• Kanbans: A visual signal, typically a re-order card or container that triggers a pull manufacturing system.

Workplace Organization

  • The 5S’s: A formal approach to organizing the workplace.
  • Work Cell: A cross-functional process line typically including equipment to process products (or product families) from start to finish.
  • TPM: Total productive maintenance, an approach that leads to increased equipment availability by reducing downtime due to failure and unplanned (emergency) repairs.

Workplace Simplification

  • Mistake-Proofing: A mistake prevention approach.
  • SMED: Literally “Single Minute Exchange of Dies.” It stands for set-up reduction, an approach that minimizes the time the process is down being changed over from one product to another.
  • Visual Workplace: Use of visual controls and visual displays to help employees maintain control of their work areas and assess performance at a glance.
  • DFA/DFM: Design for Assembly and Design for Manufacturability techniques that improve manufacturing productivity.
  • Kaizen: Continuous improvement on top of continuous improvement.

Process Improvement

  • Problem-Solving Process: A formal, structured approach to solving a problem such as the 8D Process or DMAIC.
  • Kaizen Event: A focused, short-term event to make immediate improvements.
  • FMEA: Failure Mode and Effects Analysis, a technique used to assess risk in a process or a product design.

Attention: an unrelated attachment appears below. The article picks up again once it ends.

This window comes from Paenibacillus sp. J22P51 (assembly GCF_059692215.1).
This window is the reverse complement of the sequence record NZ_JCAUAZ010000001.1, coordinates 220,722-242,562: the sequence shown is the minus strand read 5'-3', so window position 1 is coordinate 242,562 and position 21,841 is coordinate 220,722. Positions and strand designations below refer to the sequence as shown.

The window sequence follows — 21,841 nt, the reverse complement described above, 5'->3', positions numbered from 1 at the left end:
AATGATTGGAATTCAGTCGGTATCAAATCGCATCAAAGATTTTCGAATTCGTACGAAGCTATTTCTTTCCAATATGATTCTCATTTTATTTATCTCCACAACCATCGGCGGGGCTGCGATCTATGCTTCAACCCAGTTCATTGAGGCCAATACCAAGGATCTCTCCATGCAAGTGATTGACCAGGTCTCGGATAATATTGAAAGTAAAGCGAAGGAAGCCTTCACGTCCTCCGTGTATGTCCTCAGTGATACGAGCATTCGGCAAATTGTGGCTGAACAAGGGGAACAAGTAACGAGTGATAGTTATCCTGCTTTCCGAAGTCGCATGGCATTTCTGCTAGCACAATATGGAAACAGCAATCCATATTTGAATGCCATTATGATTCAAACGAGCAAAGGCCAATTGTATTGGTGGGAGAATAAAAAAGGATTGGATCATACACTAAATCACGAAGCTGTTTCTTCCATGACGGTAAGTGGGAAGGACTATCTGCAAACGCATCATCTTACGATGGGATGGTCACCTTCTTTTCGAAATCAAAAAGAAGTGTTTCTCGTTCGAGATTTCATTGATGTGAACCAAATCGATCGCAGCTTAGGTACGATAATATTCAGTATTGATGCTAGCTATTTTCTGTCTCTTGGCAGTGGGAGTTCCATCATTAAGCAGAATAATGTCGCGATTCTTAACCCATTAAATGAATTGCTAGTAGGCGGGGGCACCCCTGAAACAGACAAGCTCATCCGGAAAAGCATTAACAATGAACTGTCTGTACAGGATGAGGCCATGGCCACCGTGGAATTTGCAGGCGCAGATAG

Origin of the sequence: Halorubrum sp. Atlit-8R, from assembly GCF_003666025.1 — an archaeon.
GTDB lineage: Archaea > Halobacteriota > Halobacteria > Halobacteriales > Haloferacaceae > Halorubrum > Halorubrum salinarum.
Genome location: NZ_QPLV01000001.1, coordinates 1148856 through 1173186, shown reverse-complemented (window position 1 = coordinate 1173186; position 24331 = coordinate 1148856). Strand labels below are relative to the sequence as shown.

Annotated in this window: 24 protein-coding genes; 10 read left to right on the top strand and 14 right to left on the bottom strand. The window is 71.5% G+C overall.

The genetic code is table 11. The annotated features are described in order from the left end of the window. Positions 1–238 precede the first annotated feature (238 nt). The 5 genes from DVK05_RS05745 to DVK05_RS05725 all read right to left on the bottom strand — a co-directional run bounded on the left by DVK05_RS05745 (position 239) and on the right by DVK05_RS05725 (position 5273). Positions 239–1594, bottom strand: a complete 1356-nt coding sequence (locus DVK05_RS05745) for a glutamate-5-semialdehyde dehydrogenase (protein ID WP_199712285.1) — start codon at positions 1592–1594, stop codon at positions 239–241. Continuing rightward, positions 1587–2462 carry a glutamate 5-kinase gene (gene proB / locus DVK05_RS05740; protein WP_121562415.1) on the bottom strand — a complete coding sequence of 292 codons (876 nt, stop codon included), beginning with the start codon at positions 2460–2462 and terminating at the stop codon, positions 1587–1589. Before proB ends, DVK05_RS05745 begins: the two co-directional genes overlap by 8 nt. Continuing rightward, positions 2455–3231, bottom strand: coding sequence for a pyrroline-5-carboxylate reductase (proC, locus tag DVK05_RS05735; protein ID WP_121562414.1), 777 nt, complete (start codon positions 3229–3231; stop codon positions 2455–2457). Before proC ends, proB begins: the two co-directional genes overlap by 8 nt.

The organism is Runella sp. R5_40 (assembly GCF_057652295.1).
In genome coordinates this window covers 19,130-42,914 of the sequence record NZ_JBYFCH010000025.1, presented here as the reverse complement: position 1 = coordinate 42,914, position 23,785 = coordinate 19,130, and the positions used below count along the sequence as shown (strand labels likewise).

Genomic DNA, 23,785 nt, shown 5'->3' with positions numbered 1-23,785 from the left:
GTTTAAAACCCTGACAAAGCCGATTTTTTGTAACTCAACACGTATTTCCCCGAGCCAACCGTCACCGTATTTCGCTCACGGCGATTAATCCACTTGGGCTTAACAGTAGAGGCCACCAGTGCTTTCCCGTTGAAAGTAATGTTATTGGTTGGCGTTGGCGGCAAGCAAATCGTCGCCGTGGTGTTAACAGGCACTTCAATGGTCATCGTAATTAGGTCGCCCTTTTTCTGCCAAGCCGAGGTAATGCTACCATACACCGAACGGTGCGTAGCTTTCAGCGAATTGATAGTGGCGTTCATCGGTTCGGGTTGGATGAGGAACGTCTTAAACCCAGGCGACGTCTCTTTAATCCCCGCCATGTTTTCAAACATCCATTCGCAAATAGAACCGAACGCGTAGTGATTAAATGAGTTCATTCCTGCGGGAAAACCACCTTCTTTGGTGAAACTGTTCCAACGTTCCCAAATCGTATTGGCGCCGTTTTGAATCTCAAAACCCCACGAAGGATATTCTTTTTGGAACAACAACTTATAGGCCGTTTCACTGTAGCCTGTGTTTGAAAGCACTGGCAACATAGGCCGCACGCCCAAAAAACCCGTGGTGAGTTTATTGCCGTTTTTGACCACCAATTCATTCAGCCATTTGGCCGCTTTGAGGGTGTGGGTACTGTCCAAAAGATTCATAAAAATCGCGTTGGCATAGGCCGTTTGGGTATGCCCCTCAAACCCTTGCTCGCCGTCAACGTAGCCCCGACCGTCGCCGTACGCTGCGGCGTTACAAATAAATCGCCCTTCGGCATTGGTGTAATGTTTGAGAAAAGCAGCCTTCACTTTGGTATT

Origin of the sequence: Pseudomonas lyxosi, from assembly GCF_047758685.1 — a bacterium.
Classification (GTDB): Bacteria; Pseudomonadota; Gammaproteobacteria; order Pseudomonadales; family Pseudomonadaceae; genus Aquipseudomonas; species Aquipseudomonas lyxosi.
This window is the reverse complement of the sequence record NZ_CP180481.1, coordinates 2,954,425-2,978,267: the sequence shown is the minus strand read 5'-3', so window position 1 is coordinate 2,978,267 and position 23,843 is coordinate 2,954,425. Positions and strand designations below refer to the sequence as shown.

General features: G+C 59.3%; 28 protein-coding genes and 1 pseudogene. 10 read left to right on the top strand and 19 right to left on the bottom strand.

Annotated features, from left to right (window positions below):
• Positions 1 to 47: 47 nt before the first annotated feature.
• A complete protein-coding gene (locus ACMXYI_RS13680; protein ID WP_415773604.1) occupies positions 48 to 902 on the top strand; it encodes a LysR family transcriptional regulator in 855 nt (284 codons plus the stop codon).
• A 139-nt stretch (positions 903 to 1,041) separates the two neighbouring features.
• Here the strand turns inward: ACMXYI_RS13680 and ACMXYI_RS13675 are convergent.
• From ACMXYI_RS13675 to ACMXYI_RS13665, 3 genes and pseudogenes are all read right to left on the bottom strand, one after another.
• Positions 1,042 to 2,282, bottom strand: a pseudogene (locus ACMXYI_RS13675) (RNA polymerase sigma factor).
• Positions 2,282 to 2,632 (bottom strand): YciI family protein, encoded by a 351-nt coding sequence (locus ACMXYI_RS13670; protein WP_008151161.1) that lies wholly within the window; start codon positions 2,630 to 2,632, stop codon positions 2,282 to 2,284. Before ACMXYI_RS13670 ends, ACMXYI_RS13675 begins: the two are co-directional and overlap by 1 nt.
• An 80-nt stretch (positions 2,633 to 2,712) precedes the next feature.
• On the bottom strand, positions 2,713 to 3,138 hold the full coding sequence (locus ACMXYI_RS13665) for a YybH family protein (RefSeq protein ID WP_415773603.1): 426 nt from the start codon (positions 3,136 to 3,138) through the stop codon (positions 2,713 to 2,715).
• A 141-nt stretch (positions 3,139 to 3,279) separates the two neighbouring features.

• QFD: Quality Function Deployment, a technique used to identify the “Voice of the Customer” and match customer requirements and technical requirements.
  • DOE: Design of Experiments, a family of statistical improvement techniques.


  • COQ: Cost of Quality, a quantification of the cost of poor quality.
  • Set-Up Time: The time it takes to set-up a process to produce the next product, measured from the last good part of the prior lot to the first good part of the new lot.
  • On-Time Delivery: A measure of the success rate of delivering (or shipping) on the date promised.
  • Lead Time: The time quoted to customers (usually in days or weeks) between the date of purchase and the shipment date.
  • Inventory Turns: the number of times the value of inventory is turned over in a year; 12 turns means that the value of inventory is turned 12 times per year or once per month.